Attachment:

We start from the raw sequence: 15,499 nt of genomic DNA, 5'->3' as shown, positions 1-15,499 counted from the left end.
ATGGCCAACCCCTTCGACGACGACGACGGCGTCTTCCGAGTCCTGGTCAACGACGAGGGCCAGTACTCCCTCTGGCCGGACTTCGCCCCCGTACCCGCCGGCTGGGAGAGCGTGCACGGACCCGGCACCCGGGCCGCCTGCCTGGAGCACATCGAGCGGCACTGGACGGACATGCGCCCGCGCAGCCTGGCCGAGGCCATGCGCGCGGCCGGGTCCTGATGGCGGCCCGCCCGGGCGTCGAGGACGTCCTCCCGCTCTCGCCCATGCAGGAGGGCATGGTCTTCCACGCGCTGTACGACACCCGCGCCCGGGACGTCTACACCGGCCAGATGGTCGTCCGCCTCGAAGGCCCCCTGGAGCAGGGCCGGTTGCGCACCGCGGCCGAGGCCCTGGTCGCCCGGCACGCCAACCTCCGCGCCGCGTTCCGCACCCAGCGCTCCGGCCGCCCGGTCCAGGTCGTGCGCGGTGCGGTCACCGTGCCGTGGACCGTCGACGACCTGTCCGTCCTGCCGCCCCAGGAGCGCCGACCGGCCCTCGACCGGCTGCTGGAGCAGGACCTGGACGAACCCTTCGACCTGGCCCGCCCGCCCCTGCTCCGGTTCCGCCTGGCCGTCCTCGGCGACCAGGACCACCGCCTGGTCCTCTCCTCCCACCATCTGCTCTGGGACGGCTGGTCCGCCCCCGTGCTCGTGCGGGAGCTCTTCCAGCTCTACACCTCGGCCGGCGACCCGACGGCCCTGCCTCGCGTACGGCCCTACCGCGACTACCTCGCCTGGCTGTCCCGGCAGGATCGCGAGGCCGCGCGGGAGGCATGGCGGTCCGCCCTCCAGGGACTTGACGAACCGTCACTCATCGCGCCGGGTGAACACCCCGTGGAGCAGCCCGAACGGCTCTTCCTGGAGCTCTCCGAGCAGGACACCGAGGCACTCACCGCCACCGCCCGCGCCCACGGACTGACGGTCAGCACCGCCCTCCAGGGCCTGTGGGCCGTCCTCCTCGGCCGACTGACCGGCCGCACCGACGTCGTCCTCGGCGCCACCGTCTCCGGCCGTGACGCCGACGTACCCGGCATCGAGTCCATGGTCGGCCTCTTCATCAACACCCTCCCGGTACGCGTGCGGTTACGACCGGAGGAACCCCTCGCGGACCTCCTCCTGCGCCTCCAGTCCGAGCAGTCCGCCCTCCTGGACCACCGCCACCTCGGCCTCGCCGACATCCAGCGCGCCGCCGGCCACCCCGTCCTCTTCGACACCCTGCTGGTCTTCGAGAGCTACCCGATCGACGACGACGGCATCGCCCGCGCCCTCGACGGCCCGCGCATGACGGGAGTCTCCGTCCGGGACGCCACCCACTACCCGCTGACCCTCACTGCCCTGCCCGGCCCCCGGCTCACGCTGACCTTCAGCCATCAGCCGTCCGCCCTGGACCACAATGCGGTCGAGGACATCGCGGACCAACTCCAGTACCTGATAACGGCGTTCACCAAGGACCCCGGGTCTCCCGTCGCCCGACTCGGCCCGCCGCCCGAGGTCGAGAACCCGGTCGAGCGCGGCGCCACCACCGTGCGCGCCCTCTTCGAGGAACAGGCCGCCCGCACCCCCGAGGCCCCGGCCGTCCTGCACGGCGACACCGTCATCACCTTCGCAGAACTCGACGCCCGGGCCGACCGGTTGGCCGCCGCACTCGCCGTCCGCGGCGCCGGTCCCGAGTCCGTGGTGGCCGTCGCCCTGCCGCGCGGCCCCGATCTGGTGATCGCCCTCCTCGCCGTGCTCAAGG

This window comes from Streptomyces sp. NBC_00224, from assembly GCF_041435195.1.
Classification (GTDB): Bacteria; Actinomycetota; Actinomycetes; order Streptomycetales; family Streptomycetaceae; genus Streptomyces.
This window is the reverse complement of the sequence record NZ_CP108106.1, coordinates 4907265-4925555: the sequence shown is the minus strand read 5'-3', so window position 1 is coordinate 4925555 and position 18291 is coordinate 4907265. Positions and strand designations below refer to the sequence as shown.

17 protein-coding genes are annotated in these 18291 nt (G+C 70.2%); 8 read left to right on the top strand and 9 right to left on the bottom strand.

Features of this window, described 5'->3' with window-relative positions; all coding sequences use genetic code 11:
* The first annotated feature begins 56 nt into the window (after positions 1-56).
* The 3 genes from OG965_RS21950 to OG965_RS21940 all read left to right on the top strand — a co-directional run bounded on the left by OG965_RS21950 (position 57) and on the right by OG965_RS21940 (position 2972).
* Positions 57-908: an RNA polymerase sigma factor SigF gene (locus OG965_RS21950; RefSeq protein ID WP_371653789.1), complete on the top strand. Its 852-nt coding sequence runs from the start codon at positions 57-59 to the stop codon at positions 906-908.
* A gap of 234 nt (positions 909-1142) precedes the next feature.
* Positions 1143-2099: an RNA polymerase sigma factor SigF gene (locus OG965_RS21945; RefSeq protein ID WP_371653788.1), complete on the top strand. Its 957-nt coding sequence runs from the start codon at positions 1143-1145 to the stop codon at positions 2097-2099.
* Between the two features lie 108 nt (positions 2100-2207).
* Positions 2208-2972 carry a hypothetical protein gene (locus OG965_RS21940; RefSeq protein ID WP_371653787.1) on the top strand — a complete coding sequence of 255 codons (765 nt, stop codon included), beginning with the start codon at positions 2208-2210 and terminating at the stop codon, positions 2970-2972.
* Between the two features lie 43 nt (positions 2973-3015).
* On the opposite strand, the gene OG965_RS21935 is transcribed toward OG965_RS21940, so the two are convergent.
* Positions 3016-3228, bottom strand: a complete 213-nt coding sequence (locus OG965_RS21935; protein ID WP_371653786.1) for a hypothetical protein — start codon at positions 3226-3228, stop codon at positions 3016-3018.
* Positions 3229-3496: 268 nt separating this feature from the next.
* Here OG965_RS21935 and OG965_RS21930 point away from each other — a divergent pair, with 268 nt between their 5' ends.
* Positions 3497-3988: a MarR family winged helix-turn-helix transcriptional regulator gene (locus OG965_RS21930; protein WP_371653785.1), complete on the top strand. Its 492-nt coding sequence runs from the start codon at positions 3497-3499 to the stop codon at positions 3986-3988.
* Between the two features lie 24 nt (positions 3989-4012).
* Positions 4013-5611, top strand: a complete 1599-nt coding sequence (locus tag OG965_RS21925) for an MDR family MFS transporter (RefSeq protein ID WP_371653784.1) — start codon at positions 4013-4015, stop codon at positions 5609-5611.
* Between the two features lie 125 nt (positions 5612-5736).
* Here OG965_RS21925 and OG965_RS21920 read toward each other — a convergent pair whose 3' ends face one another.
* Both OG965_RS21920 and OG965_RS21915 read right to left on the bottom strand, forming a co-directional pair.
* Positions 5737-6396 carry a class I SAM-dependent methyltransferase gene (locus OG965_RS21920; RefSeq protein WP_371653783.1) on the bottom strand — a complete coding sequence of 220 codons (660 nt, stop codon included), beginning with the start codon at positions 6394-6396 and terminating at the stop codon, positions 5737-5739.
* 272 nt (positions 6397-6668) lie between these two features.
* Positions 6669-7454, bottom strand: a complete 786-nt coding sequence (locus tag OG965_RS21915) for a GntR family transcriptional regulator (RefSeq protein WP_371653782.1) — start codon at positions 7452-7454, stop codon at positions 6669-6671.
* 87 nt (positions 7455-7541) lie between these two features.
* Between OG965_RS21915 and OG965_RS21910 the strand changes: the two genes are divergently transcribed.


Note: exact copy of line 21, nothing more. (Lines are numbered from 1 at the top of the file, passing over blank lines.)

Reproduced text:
* Between the two features lie 24 nt (positions 3989-4012).